The Fixer (Games People Play #2)
Avon / December 27, 2016 / $7.99 print, $5.99 digital
He’s known only as Wren. A wealthy, dangerously secretive man, he specializes in making problems disappear. A professional fixer, Wren hides a dark past, but his privacy is shattered when Emery Finn seeks him out—and what she wants from him is very personal.
Some people disappear against their will. Emery’s job is to find them and bring closure. Wren is the only person who can help solve Emery’s own personal mystery: the long-ago disappearance of her cousin. Just tracking down the sexy, brooding Wren is difficult enough. Resisting her body’s response to him will prove completely impossible.
Anonymity is essential to Wren’s success, yet drawn by Emery’s loyalty and sensuality, he’s pulled out of the shadows. But her digging is getting noticed by the wrong people. And as the clues start to point to someone terrifyingly close, Wren will have to put his haunted past aside to protect the woman he loves.
I loved the premise of this book. And Wren. However, I have to admit, I think my favorite character was Garrett. I loved his charm and humor, how he was almost a foil to Wren, but all that is only the surface. Not to say that isn't who he is—just that the man has hidden depths. The same can be said of Wren, only the opposite. Our hero is stern, mysterious, seriously hot, and powerful (in every way)...but he has the people skills of a grizzly bear. It's actually super adorable.
Emery is also the opposite of Wren in some ways, yet they match. Their separate yet shared experiences...the way they fit together... it works.
I had some issues with the book—some are personal and I know won't bother others. I think but for those similar histories, I would not and could not have actually seen Wren and Emery together, despite what it says on the page. Wren is 35, Emery is 24. It's a lot. They also have vastly different living circumstances and lives in general. That being said, what ties them together is huge. Life altering. So yes, with the particular circumstances of The Fixer, I get it.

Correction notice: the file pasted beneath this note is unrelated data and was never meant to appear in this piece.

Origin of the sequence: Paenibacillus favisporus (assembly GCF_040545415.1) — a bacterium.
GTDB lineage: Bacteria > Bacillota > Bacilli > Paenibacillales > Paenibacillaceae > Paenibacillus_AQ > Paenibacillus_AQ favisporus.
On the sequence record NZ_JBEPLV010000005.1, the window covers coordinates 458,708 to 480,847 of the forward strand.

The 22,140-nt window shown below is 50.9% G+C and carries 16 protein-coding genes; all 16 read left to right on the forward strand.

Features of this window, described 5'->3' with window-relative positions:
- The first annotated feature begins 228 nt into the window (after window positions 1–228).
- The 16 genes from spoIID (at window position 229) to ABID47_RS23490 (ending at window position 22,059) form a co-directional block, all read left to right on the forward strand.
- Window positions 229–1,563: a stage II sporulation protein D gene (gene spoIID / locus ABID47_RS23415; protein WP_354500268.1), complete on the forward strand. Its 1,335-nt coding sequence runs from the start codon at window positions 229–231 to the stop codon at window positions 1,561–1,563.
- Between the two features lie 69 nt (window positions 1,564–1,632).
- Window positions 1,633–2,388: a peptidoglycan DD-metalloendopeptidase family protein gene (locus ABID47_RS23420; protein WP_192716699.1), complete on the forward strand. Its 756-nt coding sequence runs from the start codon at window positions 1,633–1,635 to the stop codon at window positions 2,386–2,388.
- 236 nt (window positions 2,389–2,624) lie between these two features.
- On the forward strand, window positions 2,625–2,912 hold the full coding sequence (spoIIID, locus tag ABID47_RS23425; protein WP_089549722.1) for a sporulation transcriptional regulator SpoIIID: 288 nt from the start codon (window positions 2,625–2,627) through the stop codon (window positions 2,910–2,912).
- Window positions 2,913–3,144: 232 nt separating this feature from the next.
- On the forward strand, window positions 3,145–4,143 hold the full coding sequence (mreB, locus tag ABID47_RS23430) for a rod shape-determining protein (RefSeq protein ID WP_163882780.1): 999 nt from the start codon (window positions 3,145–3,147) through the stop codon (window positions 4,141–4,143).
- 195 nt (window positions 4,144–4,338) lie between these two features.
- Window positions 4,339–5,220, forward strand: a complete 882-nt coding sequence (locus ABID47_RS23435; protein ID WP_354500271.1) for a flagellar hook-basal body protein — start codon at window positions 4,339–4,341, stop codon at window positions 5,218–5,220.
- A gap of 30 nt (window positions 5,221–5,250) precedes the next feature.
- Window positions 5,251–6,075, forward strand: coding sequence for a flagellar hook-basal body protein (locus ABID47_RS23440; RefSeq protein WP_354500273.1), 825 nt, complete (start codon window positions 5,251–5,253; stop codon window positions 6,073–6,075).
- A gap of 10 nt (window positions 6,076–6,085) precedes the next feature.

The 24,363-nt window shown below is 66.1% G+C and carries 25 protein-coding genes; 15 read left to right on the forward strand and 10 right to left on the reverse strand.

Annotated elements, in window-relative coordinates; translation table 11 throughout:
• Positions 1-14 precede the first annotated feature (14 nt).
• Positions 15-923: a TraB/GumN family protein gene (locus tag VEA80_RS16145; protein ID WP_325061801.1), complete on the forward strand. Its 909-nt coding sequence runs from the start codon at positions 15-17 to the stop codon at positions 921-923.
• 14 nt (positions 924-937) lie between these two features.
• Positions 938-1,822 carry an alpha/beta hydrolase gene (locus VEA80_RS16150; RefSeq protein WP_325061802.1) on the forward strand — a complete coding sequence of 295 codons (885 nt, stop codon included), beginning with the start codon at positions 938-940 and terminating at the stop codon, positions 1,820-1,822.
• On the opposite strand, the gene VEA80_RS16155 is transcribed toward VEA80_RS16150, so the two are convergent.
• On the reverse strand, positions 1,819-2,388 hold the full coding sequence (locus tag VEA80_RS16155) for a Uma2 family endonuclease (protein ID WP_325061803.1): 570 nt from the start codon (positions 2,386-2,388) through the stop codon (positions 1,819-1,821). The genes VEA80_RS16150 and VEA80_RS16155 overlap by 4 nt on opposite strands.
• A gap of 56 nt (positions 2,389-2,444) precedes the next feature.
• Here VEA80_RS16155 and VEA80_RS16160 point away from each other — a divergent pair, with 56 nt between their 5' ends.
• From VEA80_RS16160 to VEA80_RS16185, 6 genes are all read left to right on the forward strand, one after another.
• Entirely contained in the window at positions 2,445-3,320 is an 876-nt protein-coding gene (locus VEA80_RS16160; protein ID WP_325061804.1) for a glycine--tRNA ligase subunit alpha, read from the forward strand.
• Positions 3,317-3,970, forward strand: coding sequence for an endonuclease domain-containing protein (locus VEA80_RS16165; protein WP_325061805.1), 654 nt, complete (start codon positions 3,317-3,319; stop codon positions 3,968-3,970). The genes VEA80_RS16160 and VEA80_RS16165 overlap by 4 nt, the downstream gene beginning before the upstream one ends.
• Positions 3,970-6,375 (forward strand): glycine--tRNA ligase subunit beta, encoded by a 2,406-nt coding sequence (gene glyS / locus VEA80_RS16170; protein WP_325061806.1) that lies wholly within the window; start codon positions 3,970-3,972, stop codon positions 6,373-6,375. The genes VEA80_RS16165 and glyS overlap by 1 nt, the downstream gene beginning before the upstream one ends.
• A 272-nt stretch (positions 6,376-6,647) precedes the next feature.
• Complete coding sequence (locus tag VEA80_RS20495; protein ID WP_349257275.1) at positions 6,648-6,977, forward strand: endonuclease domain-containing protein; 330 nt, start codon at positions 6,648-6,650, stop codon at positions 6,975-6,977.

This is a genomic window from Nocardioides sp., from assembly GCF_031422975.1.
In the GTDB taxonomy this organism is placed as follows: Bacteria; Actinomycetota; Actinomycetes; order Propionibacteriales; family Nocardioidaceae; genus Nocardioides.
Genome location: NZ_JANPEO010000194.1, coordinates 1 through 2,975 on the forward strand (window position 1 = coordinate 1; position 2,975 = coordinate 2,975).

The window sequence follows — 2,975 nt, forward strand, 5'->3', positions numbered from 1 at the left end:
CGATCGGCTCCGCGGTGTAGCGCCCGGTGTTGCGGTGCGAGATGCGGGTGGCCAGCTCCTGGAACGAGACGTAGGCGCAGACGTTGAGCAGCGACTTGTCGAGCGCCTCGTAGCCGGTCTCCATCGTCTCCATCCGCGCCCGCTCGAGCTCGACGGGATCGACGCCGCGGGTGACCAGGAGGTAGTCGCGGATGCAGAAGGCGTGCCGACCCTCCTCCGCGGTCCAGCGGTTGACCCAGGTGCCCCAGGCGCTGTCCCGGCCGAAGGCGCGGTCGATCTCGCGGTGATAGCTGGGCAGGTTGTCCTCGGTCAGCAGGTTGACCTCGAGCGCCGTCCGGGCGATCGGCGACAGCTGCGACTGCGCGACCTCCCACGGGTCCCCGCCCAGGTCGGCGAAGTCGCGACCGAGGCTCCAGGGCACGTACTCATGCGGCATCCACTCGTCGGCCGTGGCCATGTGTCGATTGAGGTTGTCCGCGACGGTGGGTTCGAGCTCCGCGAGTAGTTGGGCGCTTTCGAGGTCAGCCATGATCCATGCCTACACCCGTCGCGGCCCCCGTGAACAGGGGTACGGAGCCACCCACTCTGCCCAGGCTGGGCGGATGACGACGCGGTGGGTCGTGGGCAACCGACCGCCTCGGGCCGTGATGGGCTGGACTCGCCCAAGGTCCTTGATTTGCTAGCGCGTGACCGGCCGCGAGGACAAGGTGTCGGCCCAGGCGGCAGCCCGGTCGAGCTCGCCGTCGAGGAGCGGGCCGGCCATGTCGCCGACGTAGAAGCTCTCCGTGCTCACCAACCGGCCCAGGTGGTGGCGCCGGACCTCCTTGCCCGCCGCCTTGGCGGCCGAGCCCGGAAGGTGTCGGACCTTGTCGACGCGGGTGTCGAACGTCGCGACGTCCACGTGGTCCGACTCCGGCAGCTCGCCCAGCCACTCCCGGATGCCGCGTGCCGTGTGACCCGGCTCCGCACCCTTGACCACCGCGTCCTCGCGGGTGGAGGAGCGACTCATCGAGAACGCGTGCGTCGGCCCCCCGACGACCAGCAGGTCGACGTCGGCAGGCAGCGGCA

What I loved is that the book takes you through a cold case, but you also see how it brings Wren back to life in the present. It opens him up emotionally, and helps Emery, too.
I actually found this book to be much darker and more grim than the romantic suspense books HelenKay Dimon writes with what she calls “high dead body counts.” I'm not sure what that says about me, but let's tuck that away for now. I liked that both characters had their own personal support systems, more than each other, although they do depend on each other most. Wren falls fast, and he falls hard. For a deliberately emotionally stunted person, it's quite entertaining. And hot. The following is a scene where they're a coffee shop. Emery thought Wren would be trying to distance himself and be too staid to let loose a little in public.
He wanted a challenge? Fine. She put her hands on either side of the table and gave it a little shake. “Do you think this table could hold us?”
He didn't even blink. “I'm willing to test it.”
Okay, that was pretty hot. This side of him proved tough to resist. Emery wondered why she was even trying.
Along those lines, there are some great zingers. Emery loves poking the bear (hah) - and unlike basically every single other person alive, isn't intimidated by Wren. She's actually ... kind of an asshole to him. (It works for them though, so there you go.) Emery also isn't malicious about it through the course of the book, and that matters a lot too. She baffles and befuddles him, and their conversations lead to some zingers. One that had me laughing out loud was this scene:
“Don't try to adorable your way out of this.” Man, he was right on the edge of making her forgive him without more begging. “Can we land?” ... “Will you have the plane land if I ask you to?”
“Of course.” He shot her one of those what-are-you-thinking frowns. “You're not a prisoner.”
From the look on his face she thought he probably believed that. “We'll debate that and your boundary issues later.”
So—it's not much, but the culmination of the rest of the scene, their prior interaction and conversations... Wren is so dry. And straightforward. I loved how they both often just put their thoughts out there. I love books set in DC, intrigue and power players, so I'm very excited about this new series. I'm hoping Garrett definitely gets his own book, and am eager to see where this series goes.
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